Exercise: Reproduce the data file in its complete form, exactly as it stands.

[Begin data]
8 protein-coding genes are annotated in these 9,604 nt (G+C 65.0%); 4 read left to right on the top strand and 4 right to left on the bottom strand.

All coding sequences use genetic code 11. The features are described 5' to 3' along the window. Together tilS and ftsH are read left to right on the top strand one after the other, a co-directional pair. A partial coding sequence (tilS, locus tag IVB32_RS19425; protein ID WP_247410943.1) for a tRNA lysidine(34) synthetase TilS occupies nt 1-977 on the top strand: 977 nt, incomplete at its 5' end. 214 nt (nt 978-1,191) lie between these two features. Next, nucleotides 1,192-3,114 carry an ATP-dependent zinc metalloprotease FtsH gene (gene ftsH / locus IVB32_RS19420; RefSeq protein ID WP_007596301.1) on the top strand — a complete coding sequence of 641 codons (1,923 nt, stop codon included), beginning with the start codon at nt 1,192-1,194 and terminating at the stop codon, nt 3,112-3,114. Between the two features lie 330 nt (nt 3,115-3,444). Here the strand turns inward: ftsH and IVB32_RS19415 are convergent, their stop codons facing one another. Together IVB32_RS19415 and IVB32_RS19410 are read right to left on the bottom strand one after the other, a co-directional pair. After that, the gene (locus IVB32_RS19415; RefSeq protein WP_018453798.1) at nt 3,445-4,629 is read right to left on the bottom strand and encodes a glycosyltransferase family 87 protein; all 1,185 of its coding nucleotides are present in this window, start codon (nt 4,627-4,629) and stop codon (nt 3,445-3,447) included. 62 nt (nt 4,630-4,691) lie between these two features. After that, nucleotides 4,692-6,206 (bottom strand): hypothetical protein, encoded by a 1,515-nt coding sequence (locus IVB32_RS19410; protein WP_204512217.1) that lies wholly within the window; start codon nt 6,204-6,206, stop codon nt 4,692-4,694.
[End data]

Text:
8 protein-coding genes are annotated in these 9,604 nt (G+C 65.0%); 4 read left to right on the top strand and 4 right to left on the bottom strand.

All coding sequences use genetic code 11. The features are described 5' to 3' along the window. Together tilS and ftsH are read left to right on the top strand one after the other, a co-directional pair. A partial coding sequence (tilS, locus tag IVB32_RS19425; protein ID WP_247410943.1) for a tRNA lysidine(34) synthetase TilS occupies nt 1-977 on the top strand: 977 nt, incomplete at its 5' end. 214 nt (nt 978-1,191) lie between these two features. Next, nucleotides 1,192-3,114 carry an ATP-dependent zinc metalloprotease FtsH gene (gene ftsH / locus IVB32_RS19420; RefSeq protein ID WP_007596301.1) on the top strand — a complete coding sequence of 641 codons (1,923 nt, stop codon included), beginning with the start codon at nt 1,192-1,194 and terminating at the stop codon, nt 3,112-3,114. Between the two features lie 330 nt (nt 3,115-3,444). Here the strand turns inward: ftsH and IVB32_RS19415 are convergent, their stop codons facing one another. Together IVB32_RS19415 and IVB32_RS19410 are read right to left on the bottom strand one after the other, a co-directional pair. After that, the gene (locus IVB32_RS19415; RefSeq protein WP_018453798.1) at nt 3,445-4,629 is read right to left on the bottom strand and encodes a glycosyltransferase family 87 protein; all 1,185 of its coding nucleotides are present in this window, start codon (nt 4,627-4,629) and stop codon (nt 3,445-3,447) included. 62 nt (nt 4,630-4,691) lie between these two features. After that, nucleotides 4,692-6,206 (bottom strand): hypothetical protein, encoded by a 1,515-nt coding sequence (locus IVB32_RS19410; protein WP_204512217.1) that lies wholly within the window; start codon nt 6,204-6,206, stop codon nt 4,692-4,694.